Party Hard : Review

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8

Great

Developer: Pinokl Games

Publisher: tinyBuild

Platform Reviewed: Playstation 4

Release Date: April 26, 2016

Acquired via: PSN

 

This game eluded me when it first came out on PC; I didn’t first hear about it until two months after its August 2015 release on Steam. I snapped it up soon after, and snapped it up again as soon as it became available for the PS4. Now I’m wondering why more people I know haven’t.I admit that I don’t constantly check the Steam front page, so if this game hit it on release, I never saw it. I only discovered this game after its release on a Twitch stream. The concept was interesting enough that I bought it based only on what I saw on the stream. I then lost about 2 weeks playing the game relentlessly. I bought it again for the PS4 just to experience it again, and I’m ready to lose more time to it.

The concept in Party Hard is simple enough: you want to get some sleep, but the neighbors are throwing a loud party and are keeping you awake. So, of course, you resort to the only thing anyone can do in that situation: murder everyone in the party! What follows is some excellent stealth strategy gameplay, set to very 80s-ish music and pixelart visuals. You kill, you hide bodies, you set traps, and you avoid being spotted in the act, you avoid getting busted if you are spotted. It’s simple in concept, but complex – and a bit frustrating – in execution.

The traps are the easiest way to remove groups of partiers quickly. Around the level, there are some booby-traps that can be armed and set to explode when anyone comes in proximity. These include speakers, gumball machines, and stoves. A punch bowl can be spiked to poison unwary drinkers. Other objects, like loose wires, bear traps, trees, and horses, can be used to dispatch the unsuspecting.Of course, there is nothing like walking up to partygoers and simply stabbing them. You can do this whenever they are out of the sight of others to avoid notice. After the kill, you can carry their body to one of several hiding places, where their bodies won’t be noticed. You could also leave the bodies behind and escape the area, but you risk another partier stumbling onto their corpse.

Partiers who see you murdering someone else or spot a dead body will run to the nearest phone to call the police. You can, of course run to them and kill them before they make the call, but they run faster than you, and there’s always the chance of you alerting other partiers in the process of silencing that one. If the police arrive and you’re ratted out, you can evade them by using trap doors that are scattered throughout the levels. Once you use one to escape, however, a Mario-looking character will board it up, preventing access to it again and making the task of avoiding the police later more difficult.It’s the police evasion where the game’s main cheapness creeps in. Sometimes it seems that the police pick you out randomly. On a couple of occasions, I was busted by a police officer simply for being in his path after he wrapped up a dead body. Also, the amount of time a police officer takes to give up on a chase varies greatly. Sometimes they’ll only give chase for a few seconds before exclaiming, “I’m too old for this shit”, and waltzing back to their vehicle. Other times, they seem determined to chase you down, Fugitive-style, until you are busted.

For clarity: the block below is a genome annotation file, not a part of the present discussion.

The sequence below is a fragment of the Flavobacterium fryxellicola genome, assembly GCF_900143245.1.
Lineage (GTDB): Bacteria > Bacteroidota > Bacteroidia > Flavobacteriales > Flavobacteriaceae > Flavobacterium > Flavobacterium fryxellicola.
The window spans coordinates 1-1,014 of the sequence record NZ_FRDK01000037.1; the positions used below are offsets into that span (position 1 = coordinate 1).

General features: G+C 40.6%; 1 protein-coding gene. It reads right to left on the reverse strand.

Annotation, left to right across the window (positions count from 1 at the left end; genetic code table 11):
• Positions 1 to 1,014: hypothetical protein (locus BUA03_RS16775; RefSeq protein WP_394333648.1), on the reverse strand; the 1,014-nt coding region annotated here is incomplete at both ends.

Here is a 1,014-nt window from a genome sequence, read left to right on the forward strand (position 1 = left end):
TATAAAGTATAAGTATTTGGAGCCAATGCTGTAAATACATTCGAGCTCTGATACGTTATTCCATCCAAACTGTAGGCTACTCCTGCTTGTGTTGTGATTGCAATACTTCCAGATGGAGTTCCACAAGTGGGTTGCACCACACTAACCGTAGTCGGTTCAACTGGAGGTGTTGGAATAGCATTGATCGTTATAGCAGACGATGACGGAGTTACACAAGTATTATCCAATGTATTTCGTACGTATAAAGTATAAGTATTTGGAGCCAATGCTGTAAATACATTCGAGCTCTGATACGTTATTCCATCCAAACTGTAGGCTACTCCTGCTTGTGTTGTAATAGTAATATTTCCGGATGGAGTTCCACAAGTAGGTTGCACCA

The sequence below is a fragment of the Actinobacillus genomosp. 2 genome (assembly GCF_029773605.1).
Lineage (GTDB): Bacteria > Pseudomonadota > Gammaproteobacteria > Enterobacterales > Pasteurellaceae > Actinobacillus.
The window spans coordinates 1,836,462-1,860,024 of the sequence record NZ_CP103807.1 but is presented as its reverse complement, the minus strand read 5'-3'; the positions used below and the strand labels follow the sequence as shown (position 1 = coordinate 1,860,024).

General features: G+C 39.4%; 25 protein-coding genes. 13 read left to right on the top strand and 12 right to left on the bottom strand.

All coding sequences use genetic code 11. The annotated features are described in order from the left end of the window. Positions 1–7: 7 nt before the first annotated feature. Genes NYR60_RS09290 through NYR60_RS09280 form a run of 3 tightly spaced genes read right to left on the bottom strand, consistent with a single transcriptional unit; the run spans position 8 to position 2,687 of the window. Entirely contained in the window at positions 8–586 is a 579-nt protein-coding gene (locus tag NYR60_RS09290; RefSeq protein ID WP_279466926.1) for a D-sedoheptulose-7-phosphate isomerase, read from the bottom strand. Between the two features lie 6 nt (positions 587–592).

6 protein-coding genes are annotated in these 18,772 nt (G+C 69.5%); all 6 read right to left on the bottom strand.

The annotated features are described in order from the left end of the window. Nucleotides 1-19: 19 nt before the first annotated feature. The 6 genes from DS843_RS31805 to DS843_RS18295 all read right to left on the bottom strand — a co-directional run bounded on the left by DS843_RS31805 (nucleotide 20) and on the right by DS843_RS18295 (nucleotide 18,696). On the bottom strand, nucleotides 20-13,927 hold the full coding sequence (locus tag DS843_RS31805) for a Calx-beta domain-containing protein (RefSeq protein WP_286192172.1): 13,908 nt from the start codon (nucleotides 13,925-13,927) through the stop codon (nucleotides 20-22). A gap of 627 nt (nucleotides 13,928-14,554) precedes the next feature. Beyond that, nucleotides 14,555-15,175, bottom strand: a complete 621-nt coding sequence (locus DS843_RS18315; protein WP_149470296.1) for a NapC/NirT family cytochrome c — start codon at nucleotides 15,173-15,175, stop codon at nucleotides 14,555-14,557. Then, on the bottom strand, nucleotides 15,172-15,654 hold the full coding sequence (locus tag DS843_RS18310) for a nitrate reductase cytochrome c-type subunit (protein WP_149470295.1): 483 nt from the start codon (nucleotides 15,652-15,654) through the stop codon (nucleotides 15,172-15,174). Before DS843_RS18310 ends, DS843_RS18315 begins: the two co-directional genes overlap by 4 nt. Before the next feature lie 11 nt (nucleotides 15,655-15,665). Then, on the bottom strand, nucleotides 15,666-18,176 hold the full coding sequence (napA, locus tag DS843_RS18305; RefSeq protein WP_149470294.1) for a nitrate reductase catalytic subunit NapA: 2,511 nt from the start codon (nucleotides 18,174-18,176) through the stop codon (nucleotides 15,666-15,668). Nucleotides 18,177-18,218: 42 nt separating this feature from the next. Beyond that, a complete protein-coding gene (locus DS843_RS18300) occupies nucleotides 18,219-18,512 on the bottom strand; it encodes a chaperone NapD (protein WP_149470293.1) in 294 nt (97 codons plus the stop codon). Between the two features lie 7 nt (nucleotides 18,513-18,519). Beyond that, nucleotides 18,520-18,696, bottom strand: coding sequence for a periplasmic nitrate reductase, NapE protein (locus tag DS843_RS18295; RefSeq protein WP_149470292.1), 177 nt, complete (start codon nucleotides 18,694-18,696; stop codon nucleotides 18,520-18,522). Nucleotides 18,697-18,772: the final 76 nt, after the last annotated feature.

The cheapness does not end there. Some partygoers can turn violent on you and beat you to a pulp. Some other random events, like a SWAT team raiding a party or another mass killer crashing in, can lead to your character’s untimely demise as well.One pretty cool game feature is social integration. If you stream the game on Twitch, people watching the stream can vote on random partygoers or enemies entering the area. It adds a cool level of audience participation to the game, although the random partygoers or enemies can make the game even more frustrating. I will say, though, that the zombie attack is my favorite. Watching them chew on partygoers, who become zombies themselves, is a bit funny. Of course, they then come after you, but at least they’re easy to dispatch.

Frustrations aside, the thrill of sneaking around and killing an entire room, a little at a time, is enormous. This game brings out all the anti-social thoughts you may have in a harmless, fun way. I found myself trying to be sneakier, looking for areas where I could kill with impunity. Beating the game as the main character unlocks the ability to play as other characters, including a policeman, an FBI agent, a Leatherface-wannabe, and a ninja. These characters introduce new mechanics, such as the inability to use traps, the ability to carry bodies without alerting anyone, and the ability to stun people before killing.

A game like Party Hard is not life-changing or severely important. It’s a small indie game with a quirky premise and a great play mechanic. But I love when I come across a game that introduces new gameplay premises and lets me run amok, losing myself in the game.

I was ignorant of the game when it first came out and missed out for two months. I hope everyone reading this doesn’t miss out anymore.

Good

  • Addictive stealth-strategy gameplay, quirky soundtrack

Bad

  • Game can get pretty cheap with how it busts you
8

Great

He has been playing video games for longer than he would like to admit, and is passionate about all retro games and systems. He also goes to bars with an NES controller hoping that entering the Konami code will give him thirty chances with the drunk chick at the bar. His interests include vodka, old-school games, women, vodka, and women gamers who drink vodka.

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